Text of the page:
S2EC - 3PromoVideo.png
Look, I’m not pointing out that there’s only one black person in this tourism video, but…

END SUMMARY

I wasn’t in the room when this plot was pitched, but I have to believe that it was conceived by someone making a joke about the song “Atlantis” by Donovan. It’s such a ridiculous idea that it’s kind of inherently funny and  the parody of the song is probably the most solid joke within the episode.

S2EC - 4Donovan.png
Donovan seemed to tack Jane Fonda on. Clearly, she saw the divorce coming.

Umbriel is one of the more remarkable of Fry’s relationships, not just because she’s a mermaid, but because she’s pretty much the only one that Fry actually breaks up with. Technically, he breaks up with Morgan in the previous episode, but she also was basically out of the relationship before that happened. In this case, we don’t actually see it, but it’s pretty likely that Fry did, in fact, tell Umbriel that he wasn’t ready to try and fertilize a clutch of fish eggs. Somehow, though, they avoided making a joke about the fact that fish eggs that have recently hatched are called “Fry.” I don’t know what the joke would be, but it’s there somewhere.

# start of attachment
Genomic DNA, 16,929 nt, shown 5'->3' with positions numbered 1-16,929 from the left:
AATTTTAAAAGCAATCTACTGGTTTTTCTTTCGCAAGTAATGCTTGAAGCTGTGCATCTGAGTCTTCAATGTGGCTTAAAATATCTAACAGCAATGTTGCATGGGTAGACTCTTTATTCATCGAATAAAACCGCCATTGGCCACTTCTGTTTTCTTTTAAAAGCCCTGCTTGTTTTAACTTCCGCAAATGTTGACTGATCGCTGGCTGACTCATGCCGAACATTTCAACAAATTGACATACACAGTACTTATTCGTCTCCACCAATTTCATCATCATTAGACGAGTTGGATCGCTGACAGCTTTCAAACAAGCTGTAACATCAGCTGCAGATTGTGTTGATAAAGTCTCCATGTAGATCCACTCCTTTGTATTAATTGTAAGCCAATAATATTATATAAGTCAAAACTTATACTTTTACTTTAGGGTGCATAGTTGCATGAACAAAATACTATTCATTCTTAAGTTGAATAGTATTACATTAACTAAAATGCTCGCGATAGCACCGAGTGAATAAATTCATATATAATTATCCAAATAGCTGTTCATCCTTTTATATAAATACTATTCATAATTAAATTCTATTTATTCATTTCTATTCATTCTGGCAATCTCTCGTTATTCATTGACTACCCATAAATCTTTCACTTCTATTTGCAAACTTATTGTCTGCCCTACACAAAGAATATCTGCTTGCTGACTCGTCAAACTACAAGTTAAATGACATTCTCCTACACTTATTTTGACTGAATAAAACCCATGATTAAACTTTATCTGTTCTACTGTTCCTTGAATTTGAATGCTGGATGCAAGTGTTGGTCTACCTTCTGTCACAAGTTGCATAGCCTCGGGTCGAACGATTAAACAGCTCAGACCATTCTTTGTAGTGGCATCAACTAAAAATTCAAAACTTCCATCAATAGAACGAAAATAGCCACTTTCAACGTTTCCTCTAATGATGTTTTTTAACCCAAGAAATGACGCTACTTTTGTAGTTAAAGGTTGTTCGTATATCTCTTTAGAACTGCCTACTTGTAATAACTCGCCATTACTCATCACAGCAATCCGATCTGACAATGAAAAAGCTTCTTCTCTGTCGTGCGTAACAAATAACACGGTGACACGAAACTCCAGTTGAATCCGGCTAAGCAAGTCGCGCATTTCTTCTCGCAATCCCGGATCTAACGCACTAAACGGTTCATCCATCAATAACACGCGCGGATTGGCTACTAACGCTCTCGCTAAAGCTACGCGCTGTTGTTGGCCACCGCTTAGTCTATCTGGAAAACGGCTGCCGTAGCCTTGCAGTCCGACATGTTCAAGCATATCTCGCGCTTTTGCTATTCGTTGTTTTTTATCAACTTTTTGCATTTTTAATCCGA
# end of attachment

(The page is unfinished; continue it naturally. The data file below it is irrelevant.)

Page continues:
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Looks like a Sea-cup.

Umbriel’s name is a reference to Ariel from The Little Mermaid, which probably surprises no one, but it derives from the fact that Umbriel and Ariel are both names of moons of Uranus. If that doesn’t surprise you, congrats on being Neil DeGrasse Tyson.

The version of Atlanta that we see isn’t particularly accurate to the actual urban Atlanta area, but instead is a parody of the rural antebellum South… despite also having futuristic technology. The Colonel (David Herman) is probably the most extreme example, who leads Bender to hum “Dueling Banjos.”

S2EC - 6Colonel.png
He makes good fried seahorse.

FAVORITE JOKE